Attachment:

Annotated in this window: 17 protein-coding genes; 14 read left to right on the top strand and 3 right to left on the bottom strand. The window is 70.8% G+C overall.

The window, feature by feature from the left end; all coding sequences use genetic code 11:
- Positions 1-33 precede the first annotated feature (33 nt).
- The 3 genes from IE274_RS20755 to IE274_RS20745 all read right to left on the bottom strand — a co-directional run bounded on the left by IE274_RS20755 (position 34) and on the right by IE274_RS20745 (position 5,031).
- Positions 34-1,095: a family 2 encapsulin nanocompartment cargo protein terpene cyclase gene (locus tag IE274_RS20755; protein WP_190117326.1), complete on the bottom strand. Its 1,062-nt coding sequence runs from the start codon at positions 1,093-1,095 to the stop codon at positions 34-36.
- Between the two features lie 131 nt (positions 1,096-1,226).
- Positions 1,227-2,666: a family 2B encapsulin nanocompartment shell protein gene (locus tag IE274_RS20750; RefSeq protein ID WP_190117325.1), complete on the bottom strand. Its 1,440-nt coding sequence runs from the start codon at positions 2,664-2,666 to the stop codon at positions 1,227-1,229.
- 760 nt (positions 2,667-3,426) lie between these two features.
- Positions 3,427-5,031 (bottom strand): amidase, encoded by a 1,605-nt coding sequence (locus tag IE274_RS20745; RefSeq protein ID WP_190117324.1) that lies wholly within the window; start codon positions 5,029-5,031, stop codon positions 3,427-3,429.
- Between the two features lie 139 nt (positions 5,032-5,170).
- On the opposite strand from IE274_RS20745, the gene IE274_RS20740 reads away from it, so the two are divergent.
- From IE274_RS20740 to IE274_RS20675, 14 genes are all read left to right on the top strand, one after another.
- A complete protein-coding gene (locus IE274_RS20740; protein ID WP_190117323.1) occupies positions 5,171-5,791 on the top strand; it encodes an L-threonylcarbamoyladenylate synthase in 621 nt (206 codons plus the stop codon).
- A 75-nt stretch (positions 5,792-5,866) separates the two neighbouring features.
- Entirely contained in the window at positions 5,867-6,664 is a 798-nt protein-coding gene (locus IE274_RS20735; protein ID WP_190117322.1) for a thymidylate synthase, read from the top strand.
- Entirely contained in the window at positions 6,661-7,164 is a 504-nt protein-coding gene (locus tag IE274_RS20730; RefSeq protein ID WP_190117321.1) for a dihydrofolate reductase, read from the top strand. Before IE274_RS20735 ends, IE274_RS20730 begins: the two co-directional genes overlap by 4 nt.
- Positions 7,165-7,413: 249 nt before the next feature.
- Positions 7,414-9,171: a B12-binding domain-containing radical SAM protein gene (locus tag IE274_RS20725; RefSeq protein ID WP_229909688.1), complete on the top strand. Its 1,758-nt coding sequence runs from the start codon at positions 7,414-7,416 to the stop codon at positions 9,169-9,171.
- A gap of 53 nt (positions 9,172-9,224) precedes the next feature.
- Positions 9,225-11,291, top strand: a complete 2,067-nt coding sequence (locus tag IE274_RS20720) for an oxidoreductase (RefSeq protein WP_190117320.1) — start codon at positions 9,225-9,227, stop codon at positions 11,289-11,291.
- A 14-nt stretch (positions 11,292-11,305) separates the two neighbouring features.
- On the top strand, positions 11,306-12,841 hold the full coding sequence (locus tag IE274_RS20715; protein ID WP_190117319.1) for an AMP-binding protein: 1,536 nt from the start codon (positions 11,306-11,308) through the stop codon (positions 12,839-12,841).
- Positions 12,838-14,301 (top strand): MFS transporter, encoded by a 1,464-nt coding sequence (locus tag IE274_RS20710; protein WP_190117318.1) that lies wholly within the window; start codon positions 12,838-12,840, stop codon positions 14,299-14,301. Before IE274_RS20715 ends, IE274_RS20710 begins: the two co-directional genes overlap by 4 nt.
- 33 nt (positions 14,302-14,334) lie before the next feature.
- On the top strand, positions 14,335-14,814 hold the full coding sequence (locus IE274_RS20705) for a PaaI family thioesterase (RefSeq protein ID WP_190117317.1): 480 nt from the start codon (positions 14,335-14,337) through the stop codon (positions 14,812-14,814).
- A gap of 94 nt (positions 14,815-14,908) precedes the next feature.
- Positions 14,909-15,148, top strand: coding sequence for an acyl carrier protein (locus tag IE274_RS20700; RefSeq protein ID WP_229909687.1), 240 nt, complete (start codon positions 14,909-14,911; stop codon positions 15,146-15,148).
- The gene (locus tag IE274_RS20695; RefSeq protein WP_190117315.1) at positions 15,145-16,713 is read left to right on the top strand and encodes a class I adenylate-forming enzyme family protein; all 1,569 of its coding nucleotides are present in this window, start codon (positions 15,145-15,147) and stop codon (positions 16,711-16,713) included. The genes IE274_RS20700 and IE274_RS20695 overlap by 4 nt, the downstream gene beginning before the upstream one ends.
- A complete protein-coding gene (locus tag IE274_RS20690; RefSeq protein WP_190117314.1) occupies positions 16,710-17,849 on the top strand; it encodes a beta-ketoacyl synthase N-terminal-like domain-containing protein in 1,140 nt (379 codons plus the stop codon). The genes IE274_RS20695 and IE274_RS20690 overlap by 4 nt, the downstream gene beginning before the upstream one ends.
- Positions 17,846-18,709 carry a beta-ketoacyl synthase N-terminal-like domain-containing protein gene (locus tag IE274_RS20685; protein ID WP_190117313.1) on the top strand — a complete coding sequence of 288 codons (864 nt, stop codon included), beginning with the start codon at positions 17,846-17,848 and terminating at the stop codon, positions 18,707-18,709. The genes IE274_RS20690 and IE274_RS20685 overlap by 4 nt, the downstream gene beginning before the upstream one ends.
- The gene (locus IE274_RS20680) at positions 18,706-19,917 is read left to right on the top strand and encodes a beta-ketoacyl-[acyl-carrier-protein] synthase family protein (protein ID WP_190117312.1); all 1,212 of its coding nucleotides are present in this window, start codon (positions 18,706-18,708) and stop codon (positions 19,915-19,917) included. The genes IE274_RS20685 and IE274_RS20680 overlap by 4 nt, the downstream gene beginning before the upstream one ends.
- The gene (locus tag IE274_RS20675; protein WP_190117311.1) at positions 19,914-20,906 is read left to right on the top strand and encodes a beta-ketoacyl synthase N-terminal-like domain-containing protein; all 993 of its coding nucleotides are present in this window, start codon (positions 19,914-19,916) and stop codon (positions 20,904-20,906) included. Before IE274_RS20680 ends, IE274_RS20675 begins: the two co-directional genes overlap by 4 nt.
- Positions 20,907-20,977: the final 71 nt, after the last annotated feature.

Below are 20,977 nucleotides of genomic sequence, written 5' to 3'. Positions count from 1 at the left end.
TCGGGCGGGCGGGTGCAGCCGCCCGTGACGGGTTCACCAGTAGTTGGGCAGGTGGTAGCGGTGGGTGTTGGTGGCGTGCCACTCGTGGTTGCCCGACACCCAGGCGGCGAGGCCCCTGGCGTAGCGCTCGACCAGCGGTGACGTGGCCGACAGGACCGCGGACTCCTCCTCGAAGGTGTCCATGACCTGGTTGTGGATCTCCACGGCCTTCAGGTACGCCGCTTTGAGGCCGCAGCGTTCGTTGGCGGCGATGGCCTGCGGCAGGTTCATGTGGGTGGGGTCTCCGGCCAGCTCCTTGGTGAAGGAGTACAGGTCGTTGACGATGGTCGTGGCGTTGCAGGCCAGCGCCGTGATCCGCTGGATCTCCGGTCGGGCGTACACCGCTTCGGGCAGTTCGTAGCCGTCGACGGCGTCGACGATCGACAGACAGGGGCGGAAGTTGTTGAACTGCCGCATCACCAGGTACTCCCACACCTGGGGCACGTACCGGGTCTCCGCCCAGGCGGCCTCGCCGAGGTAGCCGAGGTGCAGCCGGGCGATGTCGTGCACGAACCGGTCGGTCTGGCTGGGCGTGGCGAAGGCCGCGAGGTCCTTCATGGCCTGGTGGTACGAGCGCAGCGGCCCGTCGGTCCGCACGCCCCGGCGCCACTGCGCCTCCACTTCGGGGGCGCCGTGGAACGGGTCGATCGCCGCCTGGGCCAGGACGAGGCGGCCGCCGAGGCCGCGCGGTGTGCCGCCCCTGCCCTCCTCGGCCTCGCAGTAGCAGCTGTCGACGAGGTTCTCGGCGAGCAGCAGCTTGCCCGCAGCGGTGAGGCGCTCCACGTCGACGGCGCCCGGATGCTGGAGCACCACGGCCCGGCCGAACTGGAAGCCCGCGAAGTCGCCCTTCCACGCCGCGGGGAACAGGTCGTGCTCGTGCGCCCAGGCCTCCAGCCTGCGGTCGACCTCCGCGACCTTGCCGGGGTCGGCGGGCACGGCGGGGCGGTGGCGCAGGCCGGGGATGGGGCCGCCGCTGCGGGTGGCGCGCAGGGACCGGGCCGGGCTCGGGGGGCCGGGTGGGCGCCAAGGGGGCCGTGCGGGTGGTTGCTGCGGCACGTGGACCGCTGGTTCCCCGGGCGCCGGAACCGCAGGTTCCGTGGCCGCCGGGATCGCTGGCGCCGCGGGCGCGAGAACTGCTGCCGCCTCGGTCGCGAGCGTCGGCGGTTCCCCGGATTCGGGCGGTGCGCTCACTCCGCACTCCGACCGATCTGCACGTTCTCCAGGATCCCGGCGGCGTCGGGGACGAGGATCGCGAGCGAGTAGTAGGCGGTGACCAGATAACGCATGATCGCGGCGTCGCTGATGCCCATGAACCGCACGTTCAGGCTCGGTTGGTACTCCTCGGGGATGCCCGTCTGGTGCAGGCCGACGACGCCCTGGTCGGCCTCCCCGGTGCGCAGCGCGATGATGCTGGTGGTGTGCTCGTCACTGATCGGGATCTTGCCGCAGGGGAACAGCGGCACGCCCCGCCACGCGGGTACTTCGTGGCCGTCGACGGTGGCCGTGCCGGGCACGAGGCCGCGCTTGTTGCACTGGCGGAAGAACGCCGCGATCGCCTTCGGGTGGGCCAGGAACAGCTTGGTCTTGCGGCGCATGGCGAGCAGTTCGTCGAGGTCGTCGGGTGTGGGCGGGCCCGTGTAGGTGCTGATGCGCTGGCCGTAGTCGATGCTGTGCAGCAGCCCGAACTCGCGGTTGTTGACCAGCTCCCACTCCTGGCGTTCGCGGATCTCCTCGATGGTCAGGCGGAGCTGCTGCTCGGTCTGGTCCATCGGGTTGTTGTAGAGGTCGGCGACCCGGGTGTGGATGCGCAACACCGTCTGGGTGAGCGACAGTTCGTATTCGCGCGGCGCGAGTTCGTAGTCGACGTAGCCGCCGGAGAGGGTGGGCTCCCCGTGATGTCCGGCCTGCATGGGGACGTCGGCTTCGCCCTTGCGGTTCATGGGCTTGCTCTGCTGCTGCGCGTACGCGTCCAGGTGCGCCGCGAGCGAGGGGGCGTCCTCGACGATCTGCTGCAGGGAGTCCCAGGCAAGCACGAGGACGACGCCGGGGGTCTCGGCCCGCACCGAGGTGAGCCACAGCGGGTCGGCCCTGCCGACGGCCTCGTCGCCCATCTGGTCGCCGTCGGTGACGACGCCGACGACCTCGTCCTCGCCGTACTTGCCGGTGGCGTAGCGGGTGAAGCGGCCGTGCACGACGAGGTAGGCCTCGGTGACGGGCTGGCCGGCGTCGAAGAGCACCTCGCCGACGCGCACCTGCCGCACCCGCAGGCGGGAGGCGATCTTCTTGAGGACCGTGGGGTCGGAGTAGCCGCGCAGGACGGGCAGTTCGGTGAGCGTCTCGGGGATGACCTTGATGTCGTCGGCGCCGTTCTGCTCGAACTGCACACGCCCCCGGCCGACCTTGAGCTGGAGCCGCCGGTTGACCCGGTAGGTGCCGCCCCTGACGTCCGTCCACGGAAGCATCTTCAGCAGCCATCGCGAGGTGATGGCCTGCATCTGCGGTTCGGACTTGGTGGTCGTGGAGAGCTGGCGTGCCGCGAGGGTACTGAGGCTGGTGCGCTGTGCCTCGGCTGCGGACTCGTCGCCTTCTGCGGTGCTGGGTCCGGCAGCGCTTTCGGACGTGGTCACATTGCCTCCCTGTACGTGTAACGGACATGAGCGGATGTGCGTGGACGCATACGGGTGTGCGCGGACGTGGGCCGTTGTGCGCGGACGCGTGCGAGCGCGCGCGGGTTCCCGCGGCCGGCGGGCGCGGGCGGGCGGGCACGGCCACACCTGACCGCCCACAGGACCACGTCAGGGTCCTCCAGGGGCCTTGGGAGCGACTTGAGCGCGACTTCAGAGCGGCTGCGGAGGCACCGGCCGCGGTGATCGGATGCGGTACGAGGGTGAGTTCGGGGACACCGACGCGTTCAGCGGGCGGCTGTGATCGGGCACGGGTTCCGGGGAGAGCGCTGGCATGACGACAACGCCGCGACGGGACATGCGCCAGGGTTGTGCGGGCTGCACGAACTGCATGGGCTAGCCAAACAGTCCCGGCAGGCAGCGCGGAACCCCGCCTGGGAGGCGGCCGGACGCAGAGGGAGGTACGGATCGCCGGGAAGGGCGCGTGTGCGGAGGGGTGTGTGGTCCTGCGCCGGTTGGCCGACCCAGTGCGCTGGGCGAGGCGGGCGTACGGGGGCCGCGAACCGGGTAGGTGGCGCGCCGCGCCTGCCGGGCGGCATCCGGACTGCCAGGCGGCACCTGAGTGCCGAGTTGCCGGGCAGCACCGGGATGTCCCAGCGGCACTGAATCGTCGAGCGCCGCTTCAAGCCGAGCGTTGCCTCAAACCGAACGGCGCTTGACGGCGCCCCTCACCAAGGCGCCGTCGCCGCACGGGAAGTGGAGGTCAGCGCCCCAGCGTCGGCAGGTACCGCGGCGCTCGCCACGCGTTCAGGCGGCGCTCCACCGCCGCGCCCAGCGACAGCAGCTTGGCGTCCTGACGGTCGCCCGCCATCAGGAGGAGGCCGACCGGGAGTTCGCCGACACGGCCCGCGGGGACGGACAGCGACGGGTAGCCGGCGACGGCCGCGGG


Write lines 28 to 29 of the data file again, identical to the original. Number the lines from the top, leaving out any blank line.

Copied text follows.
- The gene (locus tag IE274_RS20695; RefSeq protein WP_190117315.1) at positions 15,145-16,713 is read left to right on the top strand and encodes a class I adenylate-forming enzyme family protein; all 1,569 of its coding nucleotides are present in this window, start codon (positions 15,145-15,147) and stop codon (positions 16,711-16,713) included. The genes IE274_RS20700 and IE274_RS20695 overlap by 4 nt, the downstream gene beginning before the upstream one ends.
- A complete protein-coding gene (locus tag IE274_RS20690; RefSeq protein WP_190117314.1) occupies positions 16,710-17,849 on the top strand; it encodes a beta-ketoacyl synthase N-terminal-like domain-containing protein in 1,140 nt (379 codons plus the stop codon). The genes IE274_RS20695 and IE274_RS20690 overlap by 4 nt, the downstream gene beginning before the upstream one ends.